#95 – x:Name vs. Name

You’ll typically see a Name property on XAML elements.  This property can be used in your code-behind, as a reference to the object being created.

 <Button Content="Button" Height="23" Name="button1" Width="75" Click="button1_Click" />
 <Button Content="Button" Height="23" Name="button2" Width="75" />

But you might also see x:Name being used (attribute syntax) in XAML.

 <Viewport3D Name="viewport1">
     <ModelVisual3D x:Name="visual1">
     </ModelVisual3D>
 </Viewport3D>

The Name property can be used with elements that inherit a Name property from their base class (e.g. FrameworkElement).  But for classes that don’t define a Name property or inherit from a class that does, you must use the x:Name property if you want to reference the object from your code-behind.

In general, Name and x:Name are interchangeable.  The former is an actual property on the class and the latter is a directive that comes from the default x: namespace and is used by the XAML parser.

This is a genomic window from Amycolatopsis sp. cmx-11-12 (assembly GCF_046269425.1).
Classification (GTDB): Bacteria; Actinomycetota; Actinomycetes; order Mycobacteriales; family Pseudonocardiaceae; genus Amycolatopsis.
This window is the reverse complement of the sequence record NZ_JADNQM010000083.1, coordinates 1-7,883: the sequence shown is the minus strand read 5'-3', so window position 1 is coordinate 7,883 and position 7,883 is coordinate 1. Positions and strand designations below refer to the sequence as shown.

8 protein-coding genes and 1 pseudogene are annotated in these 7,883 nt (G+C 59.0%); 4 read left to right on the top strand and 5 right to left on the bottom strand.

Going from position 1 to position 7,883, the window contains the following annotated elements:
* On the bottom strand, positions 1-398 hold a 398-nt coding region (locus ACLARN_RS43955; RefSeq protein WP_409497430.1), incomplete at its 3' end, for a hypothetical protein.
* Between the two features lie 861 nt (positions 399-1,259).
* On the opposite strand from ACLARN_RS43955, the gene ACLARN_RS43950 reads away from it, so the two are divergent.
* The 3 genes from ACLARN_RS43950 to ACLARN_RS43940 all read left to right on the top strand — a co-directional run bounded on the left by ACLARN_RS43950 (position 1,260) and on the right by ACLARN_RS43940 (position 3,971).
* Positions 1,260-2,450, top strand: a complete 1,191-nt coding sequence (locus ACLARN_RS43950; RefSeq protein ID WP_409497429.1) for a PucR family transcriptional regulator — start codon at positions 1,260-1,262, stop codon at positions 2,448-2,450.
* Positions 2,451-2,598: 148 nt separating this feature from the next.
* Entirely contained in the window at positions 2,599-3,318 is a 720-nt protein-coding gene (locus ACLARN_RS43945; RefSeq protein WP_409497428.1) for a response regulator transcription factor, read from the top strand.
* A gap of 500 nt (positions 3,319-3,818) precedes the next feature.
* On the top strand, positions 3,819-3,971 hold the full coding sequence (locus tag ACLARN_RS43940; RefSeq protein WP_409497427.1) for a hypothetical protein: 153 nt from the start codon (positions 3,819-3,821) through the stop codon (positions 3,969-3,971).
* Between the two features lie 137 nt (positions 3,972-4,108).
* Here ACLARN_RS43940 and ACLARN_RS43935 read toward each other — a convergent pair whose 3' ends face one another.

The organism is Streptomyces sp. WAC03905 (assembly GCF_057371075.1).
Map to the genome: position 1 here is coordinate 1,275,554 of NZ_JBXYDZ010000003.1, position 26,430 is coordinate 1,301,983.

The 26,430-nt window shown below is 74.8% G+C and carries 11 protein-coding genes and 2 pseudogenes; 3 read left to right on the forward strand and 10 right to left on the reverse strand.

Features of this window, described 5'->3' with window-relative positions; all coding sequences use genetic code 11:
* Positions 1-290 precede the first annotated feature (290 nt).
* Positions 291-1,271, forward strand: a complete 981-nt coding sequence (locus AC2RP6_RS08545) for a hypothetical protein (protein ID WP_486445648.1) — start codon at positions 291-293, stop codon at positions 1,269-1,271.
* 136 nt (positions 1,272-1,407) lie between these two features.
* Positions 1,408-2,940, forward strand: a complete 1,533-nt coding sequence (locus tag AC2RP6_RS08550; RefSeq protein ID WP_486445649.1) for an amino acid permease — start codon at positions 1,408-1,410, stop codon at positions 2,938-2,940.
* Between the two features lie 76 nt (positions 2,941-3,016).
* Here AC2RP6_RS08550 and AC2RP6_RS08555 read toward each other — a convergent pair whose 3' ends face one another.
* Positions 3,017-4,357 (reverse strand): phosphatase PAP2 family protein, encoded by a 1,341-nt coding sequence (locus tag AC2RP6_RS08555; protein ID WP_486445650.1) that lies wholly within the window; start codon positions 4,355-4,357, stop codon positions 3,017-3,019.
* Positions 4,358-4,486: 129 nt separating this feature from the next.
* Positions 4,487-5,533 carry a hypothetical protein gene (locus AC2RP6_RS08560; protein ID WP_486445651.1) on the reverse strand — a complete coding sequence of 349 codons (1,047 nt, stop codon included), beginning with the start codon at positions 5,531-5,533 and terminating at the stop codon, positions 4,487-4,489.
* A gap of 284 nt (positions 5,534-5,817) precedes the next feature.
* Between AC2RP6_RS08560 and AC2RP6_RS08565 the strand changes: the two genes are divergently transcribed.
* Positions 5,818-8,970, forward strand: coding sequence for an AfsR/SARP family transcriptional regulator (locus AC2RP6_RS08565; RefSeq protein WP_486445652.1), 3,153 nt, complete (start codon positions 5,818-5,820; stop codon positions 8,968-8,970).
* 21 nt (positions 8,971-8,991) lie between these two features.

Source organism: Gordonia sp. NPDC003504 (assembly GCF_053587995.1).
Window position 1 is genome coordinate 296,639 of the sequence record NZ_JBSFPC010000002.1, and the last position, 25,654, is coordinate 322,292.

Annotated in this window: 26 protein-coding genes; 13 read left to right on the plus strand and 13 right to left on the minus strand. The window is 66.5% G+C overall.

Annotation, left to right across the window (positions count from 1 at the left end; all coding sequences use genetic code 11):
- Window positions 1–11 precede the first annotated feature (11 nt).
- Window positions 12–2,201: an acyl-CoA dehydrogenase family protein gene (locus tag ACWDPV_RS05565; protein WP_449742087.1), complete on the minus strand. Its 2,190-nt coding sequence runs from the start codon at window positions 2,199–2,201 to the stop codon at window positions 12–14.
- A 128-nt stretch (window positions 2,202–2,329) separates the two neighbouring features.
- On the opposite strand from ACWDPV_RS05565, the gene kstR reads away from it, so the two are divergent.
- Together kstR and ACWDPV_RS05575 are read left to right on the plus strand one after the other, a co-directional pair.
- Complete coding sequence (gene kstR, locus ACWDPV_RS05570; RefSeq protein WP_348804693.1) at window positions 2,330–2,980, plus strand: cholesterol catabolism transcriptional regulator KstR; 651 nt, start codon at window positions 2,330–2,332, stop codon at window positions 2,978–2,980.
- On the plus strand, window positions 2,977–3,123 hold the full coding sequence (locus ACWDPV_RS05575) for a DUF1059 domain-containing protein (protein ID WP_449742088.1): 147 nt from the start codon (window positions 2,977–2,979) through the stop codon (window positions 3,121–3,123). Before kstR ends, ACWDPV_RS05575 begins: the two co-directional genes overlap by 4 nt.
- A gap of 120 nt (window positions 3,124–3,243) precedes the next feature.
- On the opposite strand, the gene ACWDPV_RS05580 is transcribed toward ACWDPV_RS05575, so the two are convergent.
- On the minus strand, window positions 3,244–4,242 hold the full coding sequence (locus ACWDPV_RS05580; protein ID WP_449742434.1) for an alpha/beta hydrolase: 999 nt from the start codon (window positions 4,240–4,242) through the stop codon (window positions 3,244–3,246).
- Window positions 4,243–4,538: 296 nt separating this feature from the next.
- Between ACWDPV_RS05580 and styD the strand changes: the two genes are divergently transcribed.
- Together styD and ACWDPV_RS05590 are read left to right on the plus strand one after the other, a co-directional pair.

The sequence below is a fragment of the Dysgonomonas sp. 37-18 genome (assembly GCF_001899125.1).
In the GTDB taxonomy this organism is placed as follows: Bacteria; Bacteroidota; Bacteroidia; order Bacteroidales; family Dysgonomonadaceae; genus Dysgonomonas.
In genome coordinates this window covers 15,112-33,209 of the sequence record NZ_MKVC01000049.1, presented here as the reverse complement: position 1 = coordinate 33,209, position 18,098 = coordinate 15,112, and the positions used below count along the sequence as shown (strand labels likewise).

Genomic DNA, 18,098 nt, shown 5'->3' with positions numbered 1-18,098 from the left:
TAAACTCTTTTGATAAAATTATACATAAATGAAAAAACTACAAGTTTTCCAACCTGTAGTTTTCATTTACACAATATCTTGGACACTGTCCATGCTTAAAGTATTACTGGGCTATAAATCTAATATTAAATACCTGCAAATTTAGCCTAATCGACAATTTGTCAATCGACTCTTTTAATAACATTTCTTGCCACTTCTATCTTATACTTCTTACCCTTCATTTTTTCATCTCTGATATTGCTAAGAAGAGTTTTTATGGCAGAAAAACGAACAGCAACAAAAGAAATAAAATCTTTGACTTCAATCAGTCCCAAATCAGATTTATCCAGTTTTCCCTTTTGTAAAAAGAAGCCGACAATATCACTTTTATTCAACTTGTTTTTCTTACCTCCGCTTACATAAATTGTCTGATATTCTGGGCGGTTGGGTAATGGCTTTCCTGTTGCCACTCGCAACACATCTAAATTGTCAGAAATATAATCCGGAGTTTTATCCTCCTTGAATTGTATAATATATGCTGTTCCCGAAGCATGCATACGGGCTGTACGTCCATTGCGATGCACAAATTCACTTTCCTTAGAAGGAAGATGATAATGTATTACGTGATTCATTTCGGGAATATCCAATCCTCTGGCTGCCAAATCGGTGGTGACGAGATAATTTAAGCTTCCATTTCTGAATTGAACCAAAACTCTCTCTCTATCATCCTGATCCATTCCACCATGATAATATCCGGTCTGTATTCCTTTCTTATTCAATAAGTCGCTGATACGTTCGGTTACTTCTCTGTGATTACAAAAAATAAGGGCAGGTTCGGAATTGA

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About Sean
Software developer in the Twin Cities area, passionate about software development and sailing.

3 Responses to #95 – x:Name vs. Name

  1. Pingback: Tweets that mention #95 – x:Name vs. Name « 2,000 Things You Should Know About WPF -- Topsy.com

  2. misterpakwas says:

    Sir, you know the Three-tier architecture in programming right? I was having a hard time using it with the INotifyChangedProperty, can you do a video tutorial about that? Thanks. I really like your articles.

  3. misterpakwas says:

    Sir, I think you know the Three-tier architecture in developing a system, I am having a hard time using it with the INotifyChangedProperty, could you do a youtube tutorial on how to use the three-tier with INotifyChangedProperty or could these two be integrated in system developing or should I just use one? I like your articles. Thanks

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